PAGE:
Scaife, Trib defy skeptics
I can't claim to have known Dick Scaife well, but his love of newspapers enabled me to travel a remarkable journey.
During an era in which most newspapers dramatically downsized or even folded, Scaife essentially built one from scratch. I've been around the entire time, watching a fledgling operation with a shaky future evolve into what recently was judged to be Pennsylvania's finest newspaper.
In January 1993, I began working as one of the Pittsburgh Tribune-Review's first reporters. The upstart operation, which began as a response to the strike that triggered the demise of The Pittsburgh Press, had an initial staff of about eight.
Our task was formidable. Out of a small office building in Station Square, we competed against the Pittsburgh Post-Gazette, which had perhaps 200 reporters and editors and a veteran presence in the city.
No one knew how long this journalism experiment would last. The late John G. Craig Jr., the P-G editor at the time, ran into our city editor shortly after our start-up and predicted we would be out of business in six months. Craig considered himself an astute fellow, but he made the one unforgiveable error in battle: Never underestimate your opponent.
We worked long hours practicing what we called “guerrilla journalism.” The scoops started to come, readership gradually increased and so did our staff size. With the arrival of reinforcements, our Station Square office began to seem cramped.
Any doubts about Scaife's commitment to making the Trib a permanent Pittsburgh presence were erased in 1997. He wouldn't have dropped $42 million on a new printing plant if he had any plans to pull the plug.
The day Newsworks opened in Warrendale, I couldn't help wonder what Craig was thinking.
Most of us had little personal contact with Scaife, but he did send us birthday cards and occasional personalized notes when he particularly liked a story.
Having outgrown our modest Station Square accommodations, the Trib moved to the. D.L. Clark Building on the North Shore in 1999. Shortly thereafter, I became a columnist. In the nearly 15 years since then, I have on many occasions expressed views contrary to the paper's editorial position. Not once did I hear Scaife was upset with anything I wrote.
I reflected on this remarkable journey in April, when the Trib was named the best daily newspaper in Pennsylvania by the state chapter of the Society of Professional Journalists. Three weeks later, Scaife announced he was terminally ill.
Hours after his death on Friday, I was in a store in my neighborhood that I frequent often.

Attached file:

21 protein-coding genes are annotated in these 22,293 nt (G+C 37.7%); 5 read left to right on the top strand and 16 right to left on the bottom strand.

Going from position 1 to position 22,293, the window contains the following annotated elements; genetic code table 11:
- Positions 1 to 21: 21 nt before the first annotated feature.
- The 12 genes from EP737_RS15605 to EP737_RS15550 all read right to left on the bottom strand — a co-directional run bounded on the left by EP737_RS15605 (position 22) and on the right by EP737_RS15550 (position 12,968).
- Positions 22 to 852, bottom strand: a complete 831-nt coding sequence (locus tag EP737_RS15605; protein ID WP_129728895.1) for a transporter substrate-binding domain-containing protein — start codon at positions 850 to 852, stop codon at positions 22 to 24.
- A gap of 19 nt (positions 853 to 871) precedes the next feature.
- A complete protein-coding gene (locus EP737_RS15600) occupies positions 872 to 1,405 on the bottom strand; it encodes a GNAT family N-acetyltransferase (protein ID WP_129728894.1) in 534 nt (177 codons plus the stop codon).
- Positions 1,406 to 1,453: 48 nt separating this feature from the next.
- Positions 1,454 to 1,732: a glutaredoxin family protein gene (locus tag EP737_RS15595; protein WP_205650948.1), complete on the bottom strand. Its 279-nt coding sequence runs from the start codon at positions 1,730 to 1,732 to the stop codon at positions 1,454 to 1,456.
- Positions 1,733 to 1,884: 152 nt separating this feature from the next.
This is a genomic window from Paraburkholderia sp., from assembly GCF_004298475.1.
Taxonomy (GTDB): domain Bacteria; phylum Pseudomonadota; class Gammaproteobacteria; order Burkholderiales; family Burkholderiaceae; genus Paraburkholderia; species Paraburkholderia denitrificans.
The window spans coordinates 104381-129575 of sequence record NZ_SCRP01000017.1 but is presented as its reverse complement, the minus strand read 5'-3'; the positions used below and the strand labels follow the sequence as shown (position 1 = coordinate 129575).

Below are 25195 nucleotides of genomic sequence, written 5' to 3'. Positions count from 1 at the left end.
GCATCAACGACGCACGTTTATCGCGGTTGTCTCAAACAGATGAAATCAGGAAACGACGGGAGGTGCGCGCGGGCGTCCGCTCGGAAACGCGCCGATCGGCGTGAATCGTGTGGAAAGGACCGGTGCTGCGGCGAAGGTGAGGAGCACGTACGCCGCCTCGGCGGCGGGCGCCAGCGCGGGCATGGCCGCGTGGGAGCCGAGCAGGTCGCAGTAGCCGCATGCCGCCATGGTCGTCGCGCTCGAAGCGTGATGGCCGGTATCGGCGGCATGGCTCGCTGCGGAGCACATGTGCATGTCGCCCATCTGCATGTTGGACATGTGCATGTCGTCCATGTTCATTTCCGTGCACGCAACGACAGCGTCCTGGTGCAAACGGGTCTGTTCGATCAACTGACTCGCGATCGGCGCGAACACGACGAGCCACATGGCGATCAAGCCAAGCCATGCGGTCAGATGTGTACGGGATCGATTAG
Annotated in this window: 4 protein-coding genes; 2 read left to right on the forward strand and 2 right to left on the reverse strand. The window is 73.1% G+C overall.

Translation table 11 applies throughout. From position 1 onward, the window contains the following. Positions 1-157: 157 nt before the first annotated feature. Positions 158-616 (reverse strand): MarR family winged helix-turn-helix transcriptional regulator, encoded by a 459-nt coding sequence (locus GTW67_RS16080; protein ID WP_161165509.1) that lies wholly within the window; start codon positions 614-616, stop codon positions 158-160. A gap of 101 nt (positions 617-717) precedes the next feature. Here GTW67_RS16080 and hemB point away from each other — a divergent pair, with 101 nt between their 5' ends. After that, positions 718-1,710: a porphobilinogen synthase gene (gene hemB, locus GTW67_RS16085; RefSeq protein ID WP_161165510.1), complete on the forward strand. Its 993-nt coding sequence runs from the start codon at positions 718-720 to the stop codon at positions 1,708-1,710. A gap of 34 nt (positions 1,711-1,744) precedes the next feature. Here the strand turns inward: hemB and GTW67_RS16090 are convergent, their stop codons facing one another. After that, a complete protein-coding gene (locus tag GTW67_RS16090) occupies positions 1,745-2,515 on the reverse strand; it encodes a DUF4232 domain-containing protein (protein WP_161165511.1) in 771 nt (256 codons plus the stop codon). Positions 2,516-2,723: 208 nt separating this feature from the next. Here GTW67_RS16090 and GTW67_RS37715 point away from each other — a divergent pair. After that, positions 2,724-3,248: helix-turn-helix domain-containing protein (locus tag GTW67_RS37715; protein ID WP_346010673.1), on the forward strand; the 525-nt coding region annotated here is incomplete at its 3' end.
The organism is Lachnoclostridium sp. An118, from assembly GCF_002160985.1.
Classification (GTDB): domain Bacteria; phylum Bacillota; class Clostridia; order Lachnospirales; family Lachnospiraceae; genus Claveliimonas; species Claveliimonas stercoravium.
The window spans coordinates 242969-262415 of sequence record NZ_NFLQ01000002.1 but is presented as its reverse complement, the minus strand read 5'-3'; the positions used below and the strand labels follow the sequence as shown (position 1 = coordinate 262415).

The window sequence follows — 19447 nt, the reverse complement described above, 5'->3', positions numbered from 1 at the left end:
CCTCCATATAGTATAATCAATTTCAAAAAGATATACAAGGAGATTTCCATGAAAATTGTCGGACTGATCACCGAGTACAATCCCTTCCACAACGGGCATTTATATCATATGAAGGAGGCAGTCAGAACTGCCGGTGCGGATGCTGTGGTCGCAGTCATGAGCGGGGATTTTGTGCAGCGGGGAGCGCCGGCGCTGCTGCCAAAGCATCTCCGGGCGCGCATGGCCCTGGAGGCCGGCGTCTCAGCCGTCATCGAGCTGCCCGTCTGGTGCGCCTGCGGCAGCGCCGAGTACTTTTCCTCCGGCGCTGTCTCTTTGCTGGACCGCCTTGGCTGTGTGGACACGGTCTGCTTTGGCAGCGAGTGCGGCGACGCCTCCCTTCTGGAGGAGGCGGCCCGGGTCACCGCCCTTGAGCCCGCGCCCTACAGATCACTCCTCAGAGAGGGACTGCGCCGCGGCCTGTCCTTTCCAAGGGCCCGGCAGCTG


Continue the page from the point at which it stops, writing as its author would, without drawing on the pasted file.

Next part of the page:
“You work for the Trib, don't you?” the cashier said as she rang up my purchase.
“I'm sorry about your publisher,” she said.
So am I.
Eric Heyl is a Trib Total Media staff writer. Reach him at 412-320-7857 or email@example.com.
Show commenting policy
TribLive commenting policy
You are solely responsible for your comments and by using TribLive.com you agree to our Terms of Service.
We moderate comments. Our goal is to provide substantive commentary for a general readership. By screening submissions, we provide a space where readers can share intelligent and informed commentary that enhances the quality of our news and information.
While most comments will be posted if they are on-topic and not abusive, moderating decisions are subjective. We will make them as carefully and consistently as we can. Because of the volume of reader comments, we cannot review individual moderation decisions with readers.
We value thoughtful comments representing a range of views that make their point quickly and politely. We make an effort to protect discussions from repeated comments either by the same reader or different readers.
We follow the same standards for taste as the daily newspaper. A few things we won't tolerate: personal attacks, obscenity, vulgarity, profanity (including expletives and letters followed by dashes), commercial promotion, impersonations, incoherence, proselytizing and SHOUTING. Don't include URLs to Web sites.
We do not edit comments. They are either approved or deleted. We reserve the right to edit a comment that is quoted or excerpted in an article. In this case, we may fix spelling and punctuation.
We welcome strong opinions and criticism of our work, but we don't want comments to become bogged down with discussions of our policies and we will moderate accordingly.
We appreciate it when readers and people quoted in articles or blog posts point out errors of fact or emphasis and will investigate all assertions. But these suggestions should be sent via e-mail. To avoid distracting other readers, we won't publish comments that suggest a correction. Instead, corrections will be made in a blog post or in an article.
- Opposing defenses find success against Steelers by eschewing blitz
- Penguins forward Downie becoming a hit with teammates
- Steelers looking for Spence to step up game at inside linebacker
- Western Pennsylvania residents chill about forecasters’ spat
- Shale oil, gas finds put Mon Valley on path to renaissance, leaders say
- Large-scale batteries are integral in shift to renewable energy
- North Huntingdon church shaken by youth pastor’s child porn rap
- All signs positive for Pitt junior forward Johnson
- Legal titans prepared to tussle in Ferrante cyanide homicide trial
- Pitt’s defense has not rested in post-Donald era
- Rules hamper Franklin Regional attack victim scholarships